The deadline to register a child to receive gifts through one of the local Christmas charities is rapidly approaching.
Friday, Dec. 3, will be the last day that a parent or guardian can register a dependent for the Columbus Firemen’s Cheer Fund, “Shop With A Cop,” the “Community Center of Hope Angel Tree,” “Toys for Tots” and the “Love Chapel Holiday Food Pantry” through the Holiday Hotline at 812-375-2216.
The hotline is maintained by the United Way of Bartholomew County’s Volunteer Action Center. The agency serves as a clearing house to ensure no one attempts to take advantage
The community’s multiple charitable programs, according to Alicia Monroe, coordinator of the United Way of Bartholomew County’s Volunteer Action Center.
In terms of enrollment numbers, all the Holiday Hotline charities are at about the same place where they were at this time last year, Monroe said.
“I means, there are some programs that are up and some that are down,” Monroe said. “Dec. 3 is when all holiday registrations will end. After that, a waiting list will be started if there are still openings in the program available.”
One program that is down slightly, compared to this same time last year, is the Cheer Fund. Co-chairman Ben Noblitt says that since “Shop With A Cop” provides a more personal touch and allows kids to pick out their own gifts from a large department store, he understands why that program – sponsored by the Fraternal Order of Police Lodge 89 – fills up first.
On Sunday, Dec. 19, about 50 FOP members are expected to participate that includes Columbus police officers, Bartholomew County Sheriff deputies, Indiana Department of Natural Resources law enforcement, town marshals, jail correctional staff members and Indiana State Police, FOP president Alan Trisler said.
During “Shop With A Cop”, the law enforcement officials are expected to take approximately 150 students on an afternoon shopping spree. For the past two years, each child had a $250 spending limit.
Trisler and Noblitt say neither of their charities have encountered short supplies and extraordinarily high prices that stem from supply-chain issues.
“But when Shop With A Cop fills up, (the Cheer Fund) normally takes care of the rest of the kids that didn’t make it into the program on time,” Noblitt said. “That’s a big reason why our numbers fill up so quickly in December because we get most who are on the waiting list.”
Firefighters began packing Cheer Fund gift boxes during the second week of November, and already have enough boxes prepared to serve almost 400 children. Last year, the total number of children served by the Cheer Fund totaled a little more than 1,100. While totals have been down, Noblitt said he believes it is because other charities have been successfully taking much of the burden off the Cheer Fund.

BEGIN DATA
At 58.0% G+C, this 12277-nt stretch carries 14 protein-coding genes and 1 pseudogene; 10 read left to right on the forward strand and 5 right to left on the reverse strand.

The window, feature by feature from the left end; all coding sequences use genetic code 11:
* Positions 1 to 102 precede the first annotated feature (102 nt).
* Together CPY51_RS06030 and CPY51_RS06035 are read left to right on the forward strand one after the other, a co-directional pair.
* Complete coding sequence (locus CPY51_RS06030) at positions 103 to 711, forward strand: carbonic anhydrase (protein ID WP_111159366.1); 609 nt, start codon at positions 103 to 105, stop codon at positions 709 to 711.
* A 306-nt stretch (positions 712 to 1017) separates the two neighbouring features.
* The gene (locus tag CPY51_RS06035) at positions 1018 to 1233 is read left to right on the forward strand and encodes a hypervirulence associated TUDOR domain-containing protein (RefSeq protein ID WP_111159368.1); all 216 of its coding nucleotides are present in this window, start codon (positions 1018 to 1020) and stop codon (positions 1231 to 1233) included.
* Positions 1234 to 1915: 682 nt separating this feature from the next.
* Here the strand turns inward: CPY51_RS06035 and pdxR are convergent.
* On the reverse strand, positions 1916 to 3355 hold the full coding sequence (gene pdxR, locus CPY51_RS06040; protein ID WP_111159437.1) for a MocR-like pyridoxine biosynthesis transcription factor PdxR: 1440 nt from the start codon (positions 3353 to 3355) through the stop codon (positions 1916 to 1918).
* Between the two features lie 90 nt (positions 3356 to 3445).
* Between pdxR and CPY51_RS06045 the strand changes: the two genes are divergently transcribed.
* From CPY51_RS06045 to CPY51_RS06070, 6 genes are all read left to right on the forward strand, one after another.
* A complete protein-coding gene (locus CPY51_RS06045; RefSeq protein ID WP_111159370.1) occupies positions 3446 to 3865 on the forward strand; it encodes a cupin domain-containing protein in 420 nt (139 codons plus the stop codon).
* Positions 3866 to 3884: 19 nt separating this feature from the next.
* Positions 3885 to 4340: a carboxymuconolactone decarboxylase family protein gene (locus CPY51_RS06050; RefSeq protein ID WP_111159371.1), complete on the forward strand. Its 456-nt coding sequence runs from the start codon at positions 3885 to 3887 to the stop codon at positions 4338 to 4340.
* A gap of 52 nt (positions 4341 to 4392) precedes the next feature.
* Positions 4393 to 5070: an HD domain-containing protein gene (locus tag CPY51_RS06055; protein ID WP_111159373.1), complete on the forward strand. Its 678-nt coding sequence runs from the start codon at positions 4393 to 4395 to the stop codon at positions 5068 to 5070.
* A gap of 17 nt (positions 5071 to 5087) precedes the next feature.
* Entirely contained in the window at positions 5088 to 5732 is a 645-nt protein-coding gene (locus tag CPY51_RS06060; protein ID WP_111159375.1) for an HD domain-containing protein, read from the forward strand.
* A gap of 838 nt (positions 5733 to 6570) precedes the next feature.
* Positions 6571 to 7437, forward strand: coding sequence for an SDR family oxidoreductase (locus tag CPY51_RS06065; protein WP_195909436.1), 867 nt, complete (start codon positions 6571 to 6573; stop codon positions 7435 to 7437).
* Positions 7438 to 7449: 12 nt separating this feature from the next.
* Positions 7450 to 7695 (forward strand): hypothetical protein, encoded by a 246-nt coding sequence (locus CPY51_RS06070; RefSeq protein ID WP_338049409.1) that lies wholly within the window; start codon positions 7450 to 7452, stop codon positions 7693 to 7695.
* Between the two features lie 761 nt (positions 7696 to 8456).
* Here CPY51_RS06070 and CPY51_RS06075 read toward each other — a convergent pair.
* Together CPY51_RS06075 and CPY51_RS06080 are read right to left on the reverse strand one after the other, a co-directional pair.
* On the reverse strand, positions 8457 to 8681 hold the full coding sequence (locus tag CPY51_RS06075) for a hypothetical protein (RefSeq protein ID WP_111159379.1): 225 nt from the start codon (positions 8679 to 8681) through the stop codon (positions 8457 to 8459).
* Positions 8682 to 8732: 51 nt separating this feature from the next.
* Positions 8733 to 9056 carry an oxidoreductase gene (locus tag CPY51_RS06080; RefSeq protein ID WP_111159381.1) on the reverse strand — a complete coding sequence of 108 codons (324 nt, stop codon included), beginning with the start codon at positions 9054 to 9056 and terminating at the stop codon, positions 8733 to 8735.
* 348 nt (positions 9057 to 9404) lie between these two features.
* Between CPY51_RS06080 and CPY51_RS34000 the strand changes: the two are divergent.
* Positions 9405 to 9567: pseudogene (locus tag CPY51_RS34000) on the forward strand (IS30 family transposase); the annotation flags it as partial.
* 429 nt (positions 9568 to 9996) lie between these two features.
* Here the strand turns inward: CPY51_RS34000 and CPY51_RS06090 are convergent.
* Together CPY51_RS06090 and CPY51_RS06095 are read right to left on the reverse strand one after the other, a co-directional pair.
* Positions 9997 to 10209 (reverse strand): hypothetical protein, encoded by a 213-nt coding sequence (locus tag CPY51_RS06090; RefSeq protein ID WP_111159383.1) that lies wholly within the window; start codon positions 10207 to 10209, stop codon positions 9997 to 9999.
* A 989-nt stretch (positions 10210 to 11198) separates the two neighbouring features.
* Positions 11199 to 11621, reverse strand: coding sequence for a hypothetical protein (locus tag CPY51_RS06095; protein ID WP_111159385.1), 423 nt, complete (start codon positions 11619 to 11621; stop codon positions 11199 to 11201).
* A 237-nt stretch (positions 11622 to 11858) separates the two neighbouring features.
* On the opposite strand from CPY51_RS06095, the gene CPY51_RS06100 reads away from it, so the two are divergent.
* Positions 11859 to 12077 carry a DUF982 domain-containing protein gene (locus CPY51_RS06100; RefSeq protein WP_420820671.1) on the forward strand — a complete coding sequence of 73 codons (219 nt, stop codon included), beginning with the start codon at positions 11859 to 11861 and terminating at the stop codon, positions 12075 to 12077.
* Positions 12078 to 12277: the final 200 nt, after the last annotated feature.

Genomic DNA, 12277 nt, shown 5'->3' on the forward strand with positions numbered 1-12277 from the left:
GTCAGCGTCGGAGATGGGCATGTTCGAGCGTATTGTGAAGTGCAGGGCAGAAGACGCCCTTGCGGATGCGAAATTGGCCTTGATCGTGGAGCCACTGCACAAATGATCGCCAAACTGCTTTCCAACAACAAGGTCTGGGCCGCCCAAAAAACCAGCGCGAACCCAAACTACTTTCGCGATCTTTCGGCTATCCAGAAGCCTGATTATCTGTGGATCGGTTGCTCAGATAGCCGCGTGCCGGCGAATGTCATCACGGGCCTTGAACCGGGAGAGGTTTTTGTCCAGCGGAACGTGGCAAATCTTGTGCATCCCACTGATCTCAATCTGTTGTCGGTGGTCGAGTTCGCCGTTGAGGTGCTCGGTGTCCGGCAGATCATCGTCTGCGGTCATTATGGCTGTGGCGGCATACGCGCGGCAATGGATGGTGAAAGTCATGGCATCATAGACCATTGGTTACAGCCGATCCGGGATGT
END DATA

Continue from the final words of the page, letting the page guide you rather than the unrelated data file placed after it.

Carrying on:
From the requests that have already been made, the most in-demand toys this year include Little Outrageous Little (LOL) dolls, Nerf guns and Barbie dolls, Noblitt said.
The only regret he expressed is that, with a few exceptions, the Cheer Fund has only allowed firefighters to pack gift boxes.
“When COVID hit last year, we decided not to have open boxing nights,” Noblitt said. “When we were discussing whether they could be held this year, that’s when the booster vaccine shots were coming out and everybody was talking about the virus’ dangerous variants.”
In response, the decision was made to just keep everyone safe and not allow public open boxing for the second consecutive year, he said.
However, Noblitt emphasized it was a decision made with much reluctance.
“We know there are a lot of groups who miss coming in to fill gift boxes, and we miss them,” Noblitt said. “It was always fund to have a bunch of people in there boxing.”
Noblitt said he’s optimistic the Cheer Fund will be able to bring back at least one public boxing night a week next year.
Cheer Fund Deliveries will be held later in December than in the past. Delivery day will get underway at 8 a.m. on Saturday, Dec. 18 at 2774 Verhulst St., just north of the Evolution Training Center in the Columbus Municipal Airport area.
One reason why gifts are being distributed only one week before Christmas is that it gives firefighters more time to box up the gifts. A later delivery date also means parents and guardians won’t have to keep gift boxes hidden for an extended period of time, Noblitt said.
Two years ago, the Cheer Fund stopped making a second round of deliveries for those who were not home on the morning that gift boxes were distributed. Instead, a parent or guardian who doesn’t receive the gifts on Dec. 18 will be asked to contact the Cheer Fund headquarters at 812-390-0152, and make an appointment to pick up the boxes.